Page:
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Wednesday, June 15, 2011

Just for the Hell of it

The Navidson Record (1993): The peak of physical storytelling, shot with such purpose, and such expertise that it could only be shot by one man, Will Navidson. The film, or maybe documentary, mainly consists of Hi 8 cam shots, but the editing makes the story so engrossing. The depths of the house unexplored, truly amazing. What is even more interesting than the film though is the response to it, the amazing critical response and analysis which comes with the film. One has to only read one of the dozens of essays about it to realize just how much effort people put into it, and to realize just how important it is not only in the history of film, but in the history of human storytelling. A true masterpiece, and if I had to name my favourite film I think this may just have to be it.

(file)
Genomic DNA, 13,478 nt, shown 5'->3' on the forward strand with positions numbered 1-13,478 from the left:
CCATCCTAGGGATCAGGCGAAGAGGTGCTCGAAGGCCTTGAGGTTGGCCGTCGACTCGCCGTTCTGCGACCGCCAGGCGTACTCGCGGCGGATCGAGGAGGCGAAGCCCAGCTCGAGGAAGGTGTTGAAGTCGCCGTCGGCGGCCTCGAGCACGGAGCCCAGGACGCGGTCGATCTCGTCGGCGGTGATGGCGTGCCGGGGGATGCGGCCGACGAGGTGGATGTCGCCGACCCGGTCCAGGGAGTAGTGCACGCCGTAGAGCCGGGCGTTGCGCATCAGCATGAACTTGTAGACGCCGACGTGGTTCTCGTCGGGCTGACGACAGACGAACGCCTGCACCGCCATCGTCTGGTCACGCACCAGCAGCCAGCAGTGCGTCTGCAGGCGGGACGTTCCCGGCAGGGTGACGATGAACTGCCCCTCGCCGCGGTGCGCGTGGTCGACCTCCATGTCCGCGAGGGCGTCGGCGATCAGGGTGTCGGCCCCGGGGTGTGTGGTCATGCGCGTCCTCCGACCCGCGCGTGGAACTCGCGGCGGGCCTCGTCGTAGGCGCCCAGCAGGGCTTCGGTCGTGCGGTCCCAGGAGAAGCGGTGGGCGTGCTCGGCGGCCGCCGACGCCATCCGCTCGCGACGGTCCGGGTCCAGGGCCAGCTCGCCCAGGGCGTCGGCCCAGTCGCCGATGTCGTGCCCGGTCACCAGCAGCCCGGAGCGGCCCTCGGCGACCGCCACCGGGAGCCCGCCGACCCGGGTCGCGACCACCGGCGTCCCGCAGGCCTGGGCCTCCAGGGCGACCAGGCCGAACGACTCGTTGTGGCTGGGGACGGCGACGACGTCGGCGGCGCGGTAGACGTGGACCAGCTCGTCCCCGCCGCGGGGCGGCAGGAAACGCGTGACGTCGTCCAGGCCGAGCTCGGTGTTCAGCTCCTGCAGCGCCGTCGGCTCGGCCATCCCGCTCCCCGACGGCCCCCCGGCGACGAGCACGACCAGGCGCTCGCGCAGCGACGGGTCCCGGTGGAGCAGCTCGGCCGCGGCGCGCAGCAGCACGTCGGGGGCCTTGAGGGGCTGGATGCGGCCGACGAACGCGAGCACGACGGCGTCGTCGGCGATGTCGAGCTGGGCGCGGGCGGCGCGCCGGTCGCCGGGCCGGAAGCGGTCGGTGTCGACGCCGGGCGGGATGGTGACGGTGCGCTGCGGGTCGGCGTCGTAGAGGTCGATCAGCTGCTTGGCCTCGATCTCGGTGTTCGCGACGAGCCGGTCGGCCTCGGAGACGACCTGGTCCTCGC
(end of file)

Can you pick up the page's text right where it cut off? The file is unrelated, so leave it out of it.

It’s the postmodernism in it that truly makes it, the long still shots of darkness, of silence, of nothing. The music too, adds the little touches which draw the viewer in, and make it so much of an experience. The opening shot of one man and some lemonade sets up everything so perfectly, the pacing of the film, some would call it slow, I simply call it tension building. Everything about it is amazing, from the low quality of some of the cameras to add to the realism, to the dialogue which seems so unscripted it could very well be real, despite the fantastical events. Though there is nothing saying it isn’t real, all evidence points to the events being entirely possible, if extremely unlikely, and that is what puts it above the standard film, the level which people are willing to go to prove or disprove it, the sheer effort that is involved in the Navidson Record.

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